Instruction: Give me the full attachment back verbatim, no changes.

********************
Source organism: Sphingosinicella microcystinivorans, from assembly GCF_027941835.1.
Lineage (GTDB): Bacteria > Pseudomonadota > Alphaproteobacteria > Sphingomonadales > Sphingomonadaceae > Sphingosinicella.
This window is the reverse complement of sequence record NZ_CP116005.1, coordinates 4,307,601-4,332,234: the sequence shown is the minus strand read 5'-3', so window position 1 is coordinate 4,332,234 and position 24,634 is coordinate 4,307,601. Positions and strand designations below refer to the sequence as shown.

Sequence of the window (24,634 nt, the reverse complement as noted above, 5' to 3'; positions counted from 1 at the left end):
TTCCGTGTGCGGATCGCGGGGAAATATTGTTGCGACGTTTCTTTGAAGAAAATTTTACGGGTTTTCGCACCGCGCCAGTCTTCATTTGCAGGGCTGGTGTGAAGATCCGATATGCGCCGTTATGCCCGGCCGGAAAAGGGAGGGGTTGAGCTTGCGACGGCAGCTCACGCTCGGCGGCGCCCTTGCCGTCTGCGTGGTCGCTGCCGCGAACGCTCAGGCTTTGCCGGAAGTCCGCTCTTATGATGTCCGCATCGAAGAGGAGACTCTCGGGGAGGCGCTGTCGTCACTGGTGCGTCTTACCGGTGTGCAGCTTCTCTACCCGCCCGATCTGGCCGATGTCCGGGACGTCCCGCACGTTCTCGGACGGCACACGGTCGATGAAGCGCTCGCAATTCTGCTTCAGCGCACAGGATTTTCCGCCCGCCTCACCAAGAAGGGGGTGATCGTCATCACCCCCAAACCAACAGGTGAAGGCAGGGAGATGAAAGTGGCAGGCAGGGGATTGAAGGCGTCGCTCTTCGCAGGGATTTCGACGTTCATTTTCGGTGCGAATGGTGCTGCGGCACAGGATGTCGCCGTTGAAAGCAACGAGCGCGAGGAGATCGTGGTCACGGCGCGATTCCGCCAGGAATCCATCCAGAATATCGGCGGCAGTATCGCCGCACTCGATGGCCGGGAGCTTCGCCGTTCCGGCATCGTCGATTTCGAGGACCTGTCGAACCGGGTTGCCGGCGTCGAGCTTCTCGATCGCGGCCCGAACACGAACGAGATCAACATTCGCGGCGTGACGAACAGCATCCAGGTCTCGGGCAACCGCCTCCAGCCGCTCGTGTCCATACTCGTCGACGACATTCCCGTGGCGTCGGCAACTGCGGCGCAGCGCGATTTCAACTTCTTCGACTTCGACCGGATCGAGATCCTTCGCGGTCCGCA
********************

Source organism: Sphingosinicella microcystinivorans, from assembly GCF_027941835.1.
Lineage (GTDB): Bacteria > Pseudomonadota > Alphaproteobacteria > Sphingomonadales > Sphingomonadaceae > Sphingosinicella.
This window is the reverse complement of sequence record NZ_CP116005.1, coordinates 4,307,601-4,332,234: the sequence shown is the minus strand read 5'-3', so window position 1 is coordinate 4,332,234 and position 24,634 is coordinate 4,307,601. Positions and strand designations below refer to the sequence as shown.

Sequence of the window (24,634 nt, the reverse complement as noted above, 5' to 3'; positions counted from 1 at the left end):
TTCCGTGTGCGGATCGCGGGGAAATATTGTTGCGACGTTTCTTTGAAGAAAATTTTACGGGTTTTCGCACCGCGCCAGTCTTCATTTGCAGGGCTGGTGTGAAGATCCGATATGCGCCGTTATGCCCGGCCGGAAAAGGGAGGGGTTGAGCTTGCGACGGCAGCTCACGCTCGGCGGCGCCCTTGCCGTCTGCGTGGTCGCTGCCGCGAACGCTCAGGCTTTGCCGGAAGTCCGCTCTTATGATGTCCGCATCGAAGAGGAGACTCTCGGGGAGGCGCTGTCGTCACTGGTGCGTCTTACCGGTGTGCAGCTTCTCTACCCGCCCGATCTGGCCGATGTCCGGGACGTCCCGCACGTTCTCGGACGGCACACGGTCGATGAAGCGCTCGCAATTCTGCTTCAGCGCACAGGATTTTCCGCCCGCCTCACCAAGAAGGGGGTGATCGTCATCACCCCCAAACCAACAGGTGAAGGCAGGGAGATGAAAGTGGCAGGCAGGGGATTGAAGGCGTCGCTCTTCGCAGGGATTTCGACGTTCATTTTCGGTGCGAATGGTGCTGCGGCACAGGATGTCGCCGTTGAAAGCAACGAGCGCGAGGAGATCGTGGTCACGGCGCGATTCCGCCAGGAATCCATCCAGAATATCGGCGGCAGTATCGCCGCACTCGATGGCCGGGAGCTTCGCCGTTCCGGCATCGTCGATTTCGAGGACCTGTCGAACCGGGTTGCCGGCGTCGAGCTTCTCGATCGCGGCCCGAACACGAACGAGATCAACATTCGCGGCGTGACGAACAGCATCCAGGTCTCGGGCAACCGCCTCCAGCCGCTCGTGTCCATACTCGTCGACGACATTCCCGTGGCGTCGGCAACTGCGGCGCAGCGCGATTTCAACTTCTTCGACTTCGACCGGATCGAGATCCTTCGCGGTCCGCA